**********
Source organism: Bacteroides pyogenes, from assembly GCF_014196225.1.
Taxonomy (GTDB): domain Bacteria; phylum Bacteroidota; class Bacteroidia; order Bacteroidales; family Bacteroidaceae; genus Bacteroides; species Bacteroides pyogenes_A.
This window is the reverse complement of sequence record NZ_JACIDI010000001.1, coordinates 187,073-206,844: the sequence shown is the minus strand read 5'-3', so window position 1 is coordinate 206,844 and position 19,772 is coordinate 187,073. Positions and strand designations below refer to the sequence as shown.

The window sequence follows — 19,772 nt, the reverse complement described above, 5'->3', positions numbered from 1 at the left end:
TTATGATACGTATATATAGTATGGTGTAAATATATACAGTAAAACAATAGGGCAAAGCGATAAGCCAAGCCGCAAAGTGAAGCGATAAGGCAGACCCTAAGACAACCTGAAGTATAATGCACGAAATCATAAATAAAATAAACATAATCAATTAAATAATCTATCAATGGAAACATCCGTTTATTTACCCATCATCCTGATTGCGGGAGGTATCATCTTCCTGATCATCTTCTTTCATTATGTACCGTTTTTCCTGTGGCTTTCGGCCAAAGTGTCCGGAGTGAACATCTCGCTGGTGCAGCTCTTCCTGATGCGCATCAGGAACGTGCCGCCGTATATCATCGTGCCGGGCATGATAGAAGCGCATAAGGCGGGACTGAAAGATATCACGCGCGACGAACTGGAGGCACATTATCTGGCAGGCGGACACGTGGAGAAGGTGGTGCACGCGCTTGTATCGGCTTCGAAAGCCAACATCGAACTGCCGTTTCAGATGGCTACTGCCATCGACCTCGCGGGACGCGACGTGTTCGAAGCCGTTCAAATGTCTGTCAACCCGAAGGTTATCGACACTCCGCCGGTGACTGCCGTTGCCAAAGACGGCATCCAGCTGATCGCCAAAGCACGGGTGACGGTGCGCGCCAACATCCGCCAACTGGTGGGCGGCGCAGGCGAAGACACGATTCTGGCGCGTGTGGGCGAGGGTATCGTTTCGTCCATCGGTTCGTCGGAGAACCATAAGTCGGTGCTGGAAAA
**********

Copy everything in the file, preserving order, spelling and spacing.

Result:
Source organism: Bacteroides pyogenes, from assembly GCF_014196225.1.
Taxonomy (GTDB): domain Bacteria; phylum Bacteroidota; class Bacteroidia; order Bacteroidales; family Bacteroidaceae; genus Bacteroides; species Bacteroides pyogenes_A.
This window is the reverse complement of sequence record NZ_JACIDI010000001.1, coordinates 187,073-206,844: the sequence shown is the minus strand read 5'-3', so window position 1 is coordinate 206,844 and position 19,772 is coordinate 187,073. Positions and strand designations below refer to the sequence as shown.

The window sequence follows — 19,772 nt, the reverse complement described above, 5'->3', positions numbered from 1 at the left end:
TTATGATACGTATATATAGTATGGTGTAAATATATACAGTAAAACAATAGGGCAAAGCGATAAGCCAAGCCGCAAAGTGAAGCGATAAGGCAGACCCTAAGACAACCTGAAGTATAATGCACGAAATCATAAATAAAATAAACATAATCAATTAAATAATCTATCAATGGAAACATCCGTTTATTTACCCATCATCCTGATTGCGGGAGGTATCATCTTCCTGATCATCTTCTTTCATTATGTACCGTTTTTCCTGTGGCTTTCGGCCAAAGTGTCCGGAGTGAACATCTCGCTGGTGCAGCTCTTCCTGATGCGCATCAGGAACGTGCCGCCGTATATCATCGTGCCGGGCATGATAGAAGCGCATAAGGCGGGACTGAAAGATATCACGCGCGACGAACTGGAGGCACATTATCTGGCAGGCGGACACGTGGAGAAGGTGGTGCACGCGCTTGTATCGGCTTCGAAAGCCAACATCGAACTGCCGTTTCAGATGGCTACTGCCATCGACCTCGCGGGACGCGACGTGTTCGAAGCCGTTCAAATGTCTGTCAACCCGAAGGTTATCGACACTCCGCCGGTGACTGCCGTTGCCAAAGACGGCATCCAGCTGATCGCCAAAGCACGGGTGACGGTGCGCGCCAACATCCGCCAACTGGTGGGCGGCGCAGGCGAAGACACGATTCTGGCGCGTGTGGGCGAGGGTATCGTTTCGTCCATCGGTTCGTCGGAGAACCATAAGTCGGTGCTGGAAAA